“When we left, we didn’t say: We’re never returning to Croatia again. We went to see what it was like to make some money too, to cover the foreclosures and debts we had here. We had unpaid bills, foreclosures for parking, electricity… We paid back all the debts that we’d inevitably accumulated in Croatia in three months and we even bought a car,” says Soudil.
He describes life in Ireland as extremely enjoyable and nice. He says it never happened that he was “missing one more paper” during administrative tasks, an all too common situation when dealing with Croatian state bodies. A person who has lived in Croatia and dealt with any sort of Croatian administration feels a sort of cultural shock when they’re greeted kindly at the bank as if by their best friend, even though you’re complete stranger, just getting off the plane, Soudil notes.
“At the age of nineteen, I started working in journalism, I was aware that I couldn’t do that business there [in Ireland], but I lived in the belief that I didn’t really know how to do anything else. My hobby when I was a journalist was a kind of woodworking, processing metal, electrical work… I learned this from the urgent need not to have to pay professionals to do those things and that it was enough for me to just be able to manage. I’m far from being a professional, but I realised that I could do a lot of other things,” he explains.
He also says that nobody in Ireland ever asked him what school he graduated from and what kind of “papers” he has. Another shock for anyone who has done anything the dreaded Croatian way.
“It’s important here if you have a certificate, there, what’s important is whether or not you want to work. The employer is ready to invest in you to educate you at their own expense and give you the opportunity according to your abilities. In one whole year, nobody asked me for a diploma, a birth certificate or a certificate of impunity,” Soudil tells Deutsche Welle.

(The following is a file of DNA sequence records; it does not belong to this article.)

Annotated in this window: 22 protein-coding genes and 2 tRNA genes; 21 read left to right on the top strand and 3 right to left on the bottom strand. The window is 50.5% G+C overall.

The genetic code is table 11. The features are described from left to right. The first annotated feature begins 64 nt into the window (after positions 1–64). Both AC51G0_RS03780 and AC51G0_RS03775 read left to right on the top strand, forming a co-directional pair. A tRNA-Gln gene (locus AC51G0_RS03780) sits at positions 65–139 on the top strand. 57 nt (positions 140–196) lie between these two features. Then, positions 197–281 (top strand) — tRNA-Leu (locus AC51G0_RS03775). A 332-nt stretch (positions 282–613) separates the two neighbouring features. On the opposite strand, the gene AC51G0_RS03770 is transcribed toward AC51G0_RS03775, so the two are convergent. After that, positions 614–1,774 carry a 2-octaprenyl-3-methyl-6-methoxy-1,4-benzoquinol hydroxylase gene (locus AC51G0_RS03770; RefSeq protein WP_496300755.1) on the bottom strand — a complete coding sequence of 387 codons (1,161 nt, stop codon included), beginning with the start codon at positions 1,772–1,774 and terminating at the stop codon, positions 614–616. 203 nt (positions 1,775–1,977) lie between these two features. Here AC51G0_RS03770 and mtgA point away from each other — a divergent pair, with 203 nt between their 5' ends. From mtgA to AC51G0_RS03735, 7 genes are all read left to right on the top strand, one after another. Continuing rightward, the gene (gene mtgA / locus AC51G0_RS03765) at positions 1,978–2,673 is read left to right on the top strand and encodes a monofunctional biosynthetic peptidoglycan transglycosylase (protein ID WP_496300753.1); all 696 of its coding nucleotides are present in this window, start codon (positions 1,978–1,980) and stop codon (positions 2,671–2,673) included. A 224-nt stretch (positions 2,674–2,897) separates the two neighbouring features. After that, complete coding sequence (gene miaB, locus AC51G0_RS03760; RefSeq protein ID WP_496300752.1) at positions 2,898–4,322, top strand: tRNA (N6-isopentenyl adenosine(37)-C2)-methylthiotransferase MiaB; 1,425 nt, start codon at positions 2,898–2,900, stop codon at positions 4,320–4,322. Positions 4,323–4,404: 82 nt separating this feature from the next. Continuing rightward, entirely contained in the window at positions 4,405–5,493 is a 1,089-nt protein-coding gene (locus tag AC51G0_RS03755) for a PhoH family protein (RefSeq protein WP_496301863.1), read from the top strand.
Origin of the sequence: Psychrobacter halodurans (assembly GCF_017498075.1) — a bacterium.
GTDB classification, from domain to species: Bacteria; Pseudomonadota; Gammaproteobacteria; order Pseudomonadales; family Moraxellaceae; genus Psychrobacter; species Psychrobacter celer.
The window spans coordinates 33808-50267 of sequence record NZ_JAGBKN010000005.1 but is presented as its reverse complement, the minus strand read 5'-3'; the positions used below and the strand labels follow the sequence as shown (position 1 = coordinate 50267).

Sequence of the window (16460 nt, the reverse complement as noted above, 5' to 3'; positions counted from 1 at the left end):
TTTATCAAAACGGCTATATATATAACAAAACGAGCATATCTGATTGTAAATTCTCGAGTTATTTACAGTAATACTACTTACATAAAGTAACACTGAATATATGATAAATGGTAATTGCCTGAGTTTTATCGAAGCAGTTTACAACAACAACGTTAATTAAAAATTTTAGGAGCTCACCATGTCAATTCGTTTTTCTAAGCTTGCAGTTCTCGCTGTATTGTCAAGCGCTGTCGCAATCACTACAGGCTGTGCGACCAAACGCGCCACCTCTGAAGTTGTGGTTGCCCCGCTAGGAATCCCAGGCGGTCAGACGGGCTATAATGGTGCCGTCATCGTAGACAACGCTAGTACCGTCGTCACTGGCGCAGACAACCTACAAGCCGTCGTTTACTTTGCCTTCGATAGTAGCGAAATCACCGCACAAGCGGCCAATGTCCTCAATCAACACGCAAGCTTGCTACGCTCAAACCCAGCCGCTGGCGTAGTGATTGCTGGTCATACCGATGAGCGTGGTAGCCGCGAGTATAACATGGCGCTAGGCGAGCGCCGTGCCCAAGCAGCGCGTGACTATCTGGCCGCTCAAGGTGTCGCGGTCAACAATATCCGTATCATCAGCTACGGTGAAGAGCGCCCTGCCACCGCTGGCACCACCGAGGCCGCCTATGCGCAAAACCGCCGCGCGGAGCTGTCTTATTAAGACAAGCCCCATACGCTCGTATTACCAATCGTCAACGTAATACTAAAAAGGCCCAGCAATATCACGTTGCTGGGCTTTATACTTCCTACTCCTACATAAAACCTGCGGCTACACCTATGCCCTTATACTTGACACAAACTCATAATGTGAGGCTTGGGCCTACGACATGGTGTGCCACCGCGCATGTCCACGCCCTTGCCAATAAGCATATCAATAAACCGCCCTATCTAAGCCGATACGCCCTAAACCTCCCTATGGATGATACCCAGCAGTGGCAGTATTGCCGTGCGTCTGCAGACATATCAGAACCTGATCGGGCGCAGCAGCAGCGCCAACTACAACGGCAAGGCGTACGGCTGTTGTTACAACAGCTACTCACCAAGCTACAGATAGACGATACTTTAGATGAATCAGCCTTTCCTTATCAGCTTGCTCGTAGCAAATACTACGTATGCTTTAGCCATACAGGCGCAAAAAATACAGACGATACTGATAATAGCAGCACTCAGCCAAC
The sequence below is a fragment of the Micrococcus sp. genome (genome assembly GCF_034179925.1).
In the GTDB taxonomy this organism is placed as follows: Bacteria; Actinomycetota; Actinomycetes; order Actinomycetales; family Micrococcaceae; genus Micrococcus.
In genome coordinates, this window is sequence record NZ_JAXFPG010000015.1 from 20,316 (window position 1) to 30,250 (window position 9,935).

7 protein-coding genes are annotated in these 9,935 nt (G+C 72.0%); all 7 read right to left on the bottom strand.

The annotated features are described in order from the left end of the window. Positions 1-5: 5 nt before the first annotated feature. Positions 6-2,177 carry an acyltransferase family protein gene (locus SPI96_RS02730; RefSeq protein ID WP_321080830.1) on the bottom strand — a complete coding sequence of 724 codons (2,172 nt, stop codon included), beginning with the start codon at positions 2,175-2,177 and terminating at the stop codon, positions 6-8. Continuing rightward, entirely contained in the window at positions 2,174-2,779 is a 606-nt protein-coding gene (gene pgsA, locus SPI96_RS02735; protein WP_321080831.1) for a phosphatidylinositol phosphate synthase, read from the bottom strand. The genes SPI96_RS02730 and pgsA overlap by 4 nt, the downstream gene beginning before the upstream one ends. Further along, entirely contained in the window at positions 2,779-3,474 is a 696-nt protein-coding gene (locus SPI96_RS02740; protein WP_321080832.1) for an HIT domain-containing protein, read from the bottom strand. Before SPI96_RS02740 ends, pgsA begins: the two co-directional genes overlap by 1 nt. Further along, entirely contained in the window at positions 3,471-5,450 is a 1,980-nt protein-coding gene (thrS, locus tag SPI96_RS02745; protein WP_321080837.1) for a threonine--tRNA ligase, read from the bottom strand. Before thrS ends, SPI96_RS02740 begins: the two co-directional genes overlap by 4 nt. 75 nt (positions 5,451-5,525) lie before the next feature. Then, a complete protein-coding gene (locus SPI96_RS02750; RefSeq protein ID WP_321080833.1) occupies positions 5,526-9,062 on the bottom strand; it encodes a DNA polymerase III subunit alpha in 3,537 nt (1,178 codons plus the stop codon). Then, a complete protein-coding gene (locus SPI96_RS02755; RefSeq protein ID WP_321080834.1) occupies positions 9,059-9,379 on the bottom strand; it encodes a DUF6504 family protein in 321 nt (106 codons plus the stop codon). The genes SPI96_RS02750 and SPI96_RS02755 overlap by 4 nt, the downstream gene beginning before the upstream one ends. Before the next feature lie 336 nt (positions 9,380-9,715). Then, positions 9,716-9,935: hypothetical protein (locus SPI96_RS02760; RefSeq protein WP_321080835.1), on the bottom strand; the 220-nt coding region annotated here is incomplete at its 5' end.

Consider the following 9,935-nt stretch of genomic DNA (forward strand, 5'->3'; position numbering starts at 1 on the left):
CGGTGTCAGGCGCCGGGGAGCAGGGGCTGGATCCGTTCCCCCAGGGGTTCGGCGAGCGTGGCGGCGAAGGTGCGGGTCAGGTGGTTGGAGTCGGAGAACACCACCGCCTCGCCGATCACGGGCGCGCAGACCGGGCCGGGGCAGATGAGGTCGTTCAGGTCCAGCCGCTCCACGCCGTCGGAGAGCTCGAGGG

Upon his return to Croatia he did well. He is now in a better-paying job that he is comfortable with, and as he says, if he ever begins to get sick of it again, he has a job waiting for him in Ireland.
“Ireland is great, but it has one drawback – it’s far away. Anyone who works in Munich can spend almost every weekend in Osijek, which is a big deal when nostalgia grabs you,” he says.
His wife Lea has a slightly different life story – she was born in Germany, lived in London and working in a foreign country is nothing strange to her.
“I found a job right away. I first worked as a maid, and as they saw I knew several foreign languages, they transferred me to the front desk,” Lea says.
Despite the nostalgia, she does not regret engaging in the Irish experience. Because, she says, she tried a hundred things she had never had the opportunity to try, see, eat, do…
“With just three weeks of wages we bought a Mini Cooper, second-hand, but you couldn’t even do that in your wildest dreams in Croatia. There are big differences in life here and there, but when everything is put on paper, it’s still the best at home,” concludes Lea.